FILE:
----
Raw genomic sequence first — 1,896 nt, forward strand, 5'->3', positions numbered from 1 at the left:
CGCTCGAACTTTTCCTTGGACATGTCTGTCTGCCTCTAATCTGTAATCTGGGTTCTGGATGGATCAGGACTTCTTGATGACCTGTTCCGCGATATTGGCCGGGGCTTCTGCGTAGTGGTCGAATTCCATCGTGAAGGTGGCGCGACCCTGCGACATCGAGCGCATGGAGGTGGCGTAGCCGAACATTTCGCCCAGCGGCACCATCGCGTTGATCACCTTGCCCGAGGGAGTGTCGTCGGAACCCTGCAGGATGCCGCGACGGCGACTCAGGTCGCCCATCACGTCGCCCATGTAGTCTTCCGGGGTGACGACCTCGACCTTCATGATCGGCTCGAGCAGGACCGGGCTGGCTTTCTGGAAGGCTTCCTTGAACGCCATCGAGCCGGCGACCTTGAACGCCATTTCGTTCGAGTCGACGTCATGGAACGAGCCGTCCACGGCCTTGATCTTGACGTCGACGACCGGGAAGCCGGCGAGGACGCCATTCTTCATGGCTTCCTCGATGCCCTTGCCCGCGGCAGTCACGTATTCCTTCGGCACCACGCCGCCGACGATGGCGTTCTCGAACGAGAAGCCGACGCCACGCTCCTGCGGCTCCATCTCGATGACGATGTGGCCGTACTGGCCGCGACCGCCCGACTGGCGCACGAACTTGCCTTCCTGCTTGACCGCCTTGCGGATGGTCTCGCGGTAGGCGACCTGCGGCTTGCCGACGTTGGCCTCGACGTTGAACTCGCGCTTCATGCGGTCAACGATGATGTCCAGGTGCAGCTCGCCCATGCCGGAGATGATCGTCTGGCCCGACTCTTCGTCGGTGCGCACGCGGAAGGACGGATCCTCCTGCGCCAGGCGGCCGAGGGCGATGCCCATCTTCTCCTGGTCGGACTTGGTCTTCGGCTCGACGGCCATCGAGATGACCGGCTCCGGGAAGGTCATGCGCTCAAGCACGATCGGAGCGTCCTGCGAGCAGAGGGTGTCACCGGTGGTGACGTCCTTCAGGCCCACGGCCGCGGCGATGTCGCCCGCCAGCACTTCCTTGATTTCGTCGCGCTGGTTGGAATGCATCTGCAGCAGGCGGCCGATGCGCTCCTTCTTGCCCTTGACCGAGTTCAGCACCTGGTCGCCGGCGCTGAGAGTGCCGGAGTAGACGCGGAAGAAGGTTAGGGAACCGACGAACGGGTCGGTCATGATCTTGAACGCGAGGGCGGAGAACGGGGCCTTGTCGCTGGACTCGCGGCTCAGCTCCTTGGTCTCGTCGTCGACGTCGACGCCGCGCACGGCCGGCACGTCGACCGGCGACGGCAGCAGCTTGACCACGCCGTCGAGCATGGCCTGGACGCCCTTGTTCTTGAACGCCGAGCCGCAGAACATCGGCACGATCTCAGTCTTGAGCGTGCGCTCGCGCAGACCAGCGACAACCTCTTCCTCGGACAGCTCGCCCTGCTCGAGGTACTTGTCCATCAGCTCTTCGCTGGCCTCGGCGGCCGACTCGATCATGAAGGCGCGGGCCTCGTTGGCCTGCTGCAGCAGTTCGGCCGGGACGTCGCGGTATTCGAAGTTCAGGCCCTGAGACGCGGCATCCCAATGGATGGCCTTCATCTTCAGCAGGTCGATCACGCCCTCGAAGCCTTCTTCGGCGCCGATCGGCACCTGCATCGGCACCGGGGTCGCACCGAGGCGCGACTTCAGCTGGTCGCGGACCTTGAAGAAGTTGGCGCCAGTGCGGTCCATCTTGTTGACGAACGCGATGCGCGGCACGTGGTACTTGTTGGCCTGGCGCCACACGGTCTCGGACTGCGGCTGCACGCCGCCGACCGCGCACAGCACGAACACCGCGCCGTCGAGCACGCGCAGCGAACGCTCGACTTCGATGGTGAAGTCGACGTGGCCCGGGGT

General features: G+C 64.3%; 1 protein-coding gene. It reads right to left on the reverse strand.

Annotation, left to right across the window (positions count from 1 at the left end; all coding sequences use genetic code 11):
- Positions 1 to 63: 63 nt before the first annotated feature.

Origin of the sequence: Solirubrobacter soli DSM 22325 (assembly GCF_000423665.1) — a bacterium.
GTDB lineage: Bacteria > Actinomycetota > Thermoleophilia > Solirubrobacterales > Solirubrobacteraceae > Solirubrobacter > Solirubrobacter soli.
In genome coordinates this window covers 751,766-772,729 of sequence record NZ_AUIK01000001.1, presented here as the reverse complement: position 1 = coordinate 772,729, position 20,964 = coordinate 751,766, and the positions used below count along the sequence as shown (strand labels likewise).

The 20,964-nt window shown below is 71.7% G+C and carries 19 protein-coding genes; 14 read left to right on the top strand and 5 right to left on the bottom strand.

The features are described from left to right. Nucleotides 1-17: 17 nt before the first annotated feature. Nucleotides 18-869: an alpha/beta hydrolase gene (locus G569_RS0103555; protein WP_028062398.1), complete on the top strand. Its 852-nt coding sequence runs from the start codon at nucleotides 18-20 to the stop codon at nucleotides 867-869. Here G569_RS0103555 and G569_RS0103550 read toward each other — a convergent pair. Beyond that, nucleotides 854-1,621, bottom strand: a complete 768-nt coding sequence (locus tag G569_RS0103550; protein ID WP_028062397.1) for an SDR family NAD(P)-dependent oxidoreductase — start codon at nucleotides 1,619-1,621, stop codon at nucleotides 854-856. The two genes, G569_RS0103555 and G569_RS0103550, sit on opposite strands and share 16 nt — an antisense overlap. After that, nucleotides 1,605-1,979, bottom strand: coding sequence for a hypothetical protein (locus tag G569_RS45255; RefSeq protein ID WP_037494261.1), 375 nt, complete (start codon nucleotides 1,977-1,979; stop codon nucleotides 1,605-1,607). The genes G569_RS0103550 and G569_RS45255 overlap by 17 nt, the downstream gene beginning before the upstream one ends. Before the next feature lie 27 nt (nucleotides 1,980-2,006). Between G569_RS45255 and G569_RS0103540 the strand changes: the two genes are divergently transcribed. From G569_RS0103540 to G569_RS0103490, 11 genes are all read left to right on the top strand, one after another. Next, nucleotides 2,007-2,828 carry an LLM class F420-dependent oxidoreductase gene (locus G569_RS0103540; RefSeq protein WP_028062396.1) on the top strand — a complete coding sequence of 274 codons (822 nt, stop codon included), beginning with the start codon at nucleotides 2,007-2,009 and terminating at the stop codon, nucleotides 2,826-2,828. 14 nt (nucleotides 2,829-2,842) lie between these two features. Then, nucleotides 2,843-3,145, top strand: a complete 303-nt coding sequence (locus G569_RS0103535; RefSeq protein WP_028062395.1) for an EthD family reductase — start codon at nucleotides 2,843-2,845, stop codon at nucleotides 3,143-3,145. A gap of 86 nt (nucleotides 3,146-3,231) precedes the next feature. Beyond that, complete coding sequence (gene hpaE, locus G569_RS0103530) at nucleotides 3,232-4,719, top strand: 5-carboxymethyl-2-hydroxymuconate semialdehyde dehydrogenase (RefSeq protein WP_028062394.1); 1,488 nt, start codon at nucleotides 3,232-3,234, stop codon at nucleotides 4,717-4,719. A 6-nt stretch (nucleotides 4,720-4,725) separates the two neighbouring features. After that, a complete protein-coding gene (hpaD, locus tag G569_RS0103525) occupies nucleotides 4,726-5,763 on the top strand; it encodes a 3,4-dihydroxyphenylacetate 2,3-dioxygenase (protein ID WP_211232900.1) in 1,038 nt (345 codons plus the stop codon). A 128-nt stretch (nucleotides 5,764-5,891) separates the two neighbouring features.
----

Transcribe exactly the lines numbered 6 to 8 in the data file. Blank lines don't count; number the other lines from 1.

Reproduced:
Origin of the sequence: Solirubrobacter soli DSM 22325 (assembly GCF_000423665.1) — a bacterium.
GTDB lineage: Bacteria > Actinomycetota > Thermoleophilia > Solirubrobacterales > Solirubrobacteraceae > Solirubrobacter > Solirubrobacter soli.
In genome coordinates this window covers 751,766-772,729 of sequence record NZ_AUIK01000001.1, presented here as the reverse complement: position 1 = coordinate 772,729, position 20,964 = coordinate 751,766, and the positions used below count along the sequence as shown (strand labels likewise).